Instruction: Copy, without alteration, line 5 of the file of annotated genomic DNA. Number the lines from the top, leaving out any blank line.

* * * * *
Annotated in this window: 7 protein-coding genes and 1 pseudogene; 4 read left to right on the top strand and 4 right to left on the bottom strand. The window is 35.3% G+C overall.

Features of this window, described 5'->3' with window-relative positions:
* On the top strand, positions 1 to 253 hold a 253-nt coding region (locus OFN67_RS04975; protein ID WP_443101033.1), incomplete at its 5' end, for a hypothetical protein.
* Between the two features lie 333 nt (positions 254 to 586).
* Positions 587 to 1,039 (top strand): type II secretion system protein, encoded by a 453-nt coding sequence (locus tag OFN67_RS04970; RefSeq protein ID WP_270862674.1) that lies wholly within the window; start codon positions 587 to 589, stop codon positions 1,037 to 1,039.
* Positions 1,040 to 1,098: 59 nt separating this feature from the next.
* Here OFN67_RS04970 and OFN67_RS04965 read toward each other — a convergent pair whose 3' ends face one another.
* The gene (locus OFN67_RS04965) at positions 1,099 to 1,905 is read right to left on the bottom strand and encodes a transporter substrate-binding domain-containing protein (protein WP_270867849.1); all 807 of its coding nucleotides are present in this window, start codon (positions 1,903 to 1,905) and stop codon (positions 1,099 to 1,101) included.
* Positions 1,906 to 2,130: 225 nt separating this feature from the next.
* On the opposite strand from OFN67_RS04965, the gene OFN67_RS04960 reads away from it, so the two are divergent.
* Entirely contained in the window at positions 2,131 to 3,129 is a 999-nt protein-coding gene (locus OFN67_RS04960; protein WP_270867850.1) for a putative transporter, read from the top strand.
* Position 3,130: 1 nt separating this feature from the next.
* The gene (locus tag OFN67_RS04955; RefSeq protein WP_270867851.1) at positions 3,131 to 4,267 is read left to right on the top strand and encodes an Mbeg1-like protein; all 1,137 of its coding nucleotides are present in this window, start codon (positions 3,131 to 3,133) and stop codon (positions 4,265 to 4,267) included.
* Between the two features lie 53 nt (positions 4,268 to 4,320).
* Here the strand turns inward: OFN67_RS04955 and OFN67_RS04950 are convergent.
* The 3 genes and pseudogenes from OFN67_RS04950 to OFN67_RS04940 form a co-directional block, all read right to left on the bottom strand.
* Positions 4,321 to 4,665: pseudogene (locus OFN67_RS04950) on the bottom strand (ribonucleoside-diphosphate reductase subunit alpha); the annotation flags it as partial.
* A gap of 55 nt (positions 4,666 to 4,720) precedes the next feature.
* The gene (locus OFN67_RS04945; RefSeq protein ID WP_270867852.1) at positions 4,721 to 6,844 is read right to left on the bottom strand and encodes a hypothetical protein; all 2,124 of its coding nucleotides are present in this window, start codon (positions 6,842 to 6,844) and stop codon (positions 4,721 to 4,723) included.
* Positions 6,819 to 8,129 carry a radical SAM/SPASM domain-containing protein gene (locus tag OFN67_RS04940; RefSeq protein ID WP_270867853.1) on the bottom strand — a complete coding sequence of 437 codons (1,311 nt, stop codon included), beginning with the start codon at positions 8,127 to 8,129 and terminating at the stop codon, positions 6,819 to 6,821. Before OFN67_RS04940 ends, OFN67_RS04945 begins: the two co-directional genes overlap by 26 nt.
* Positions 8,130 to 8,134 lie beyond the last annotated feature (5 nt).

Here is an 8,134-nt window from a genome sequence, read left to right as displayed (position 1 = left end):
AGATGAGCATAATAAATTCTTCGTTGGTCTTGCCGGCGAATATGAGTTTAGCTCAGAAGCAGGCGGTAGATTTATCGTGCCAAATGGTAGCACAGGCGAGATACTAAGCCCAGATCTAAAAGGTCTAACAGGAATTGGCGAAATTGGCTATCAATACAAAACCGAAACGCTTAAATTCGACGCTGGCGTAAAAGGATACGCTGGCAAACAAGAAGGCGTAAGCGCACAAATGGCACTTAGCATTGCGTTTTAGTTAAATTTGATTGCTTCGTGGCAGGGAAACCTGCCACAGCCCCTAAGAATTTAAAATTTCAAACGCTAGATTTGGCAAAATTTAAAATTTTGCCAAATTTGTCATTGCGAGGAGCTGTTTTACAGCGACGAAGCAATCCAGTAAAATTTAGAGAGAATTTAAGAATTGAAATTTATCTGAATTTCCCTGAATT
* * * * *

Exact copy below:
* Positions 587 to 1,039 (top strand): type II secretion system protein, encoded by a 453-nt coding sequence (locus tag OFN67_RS04970; RefSeq protein ID WP_270862674.1) that lies wholly within the window; start codon positions 587 to 589, stop codon positions 1,037 to 1,039.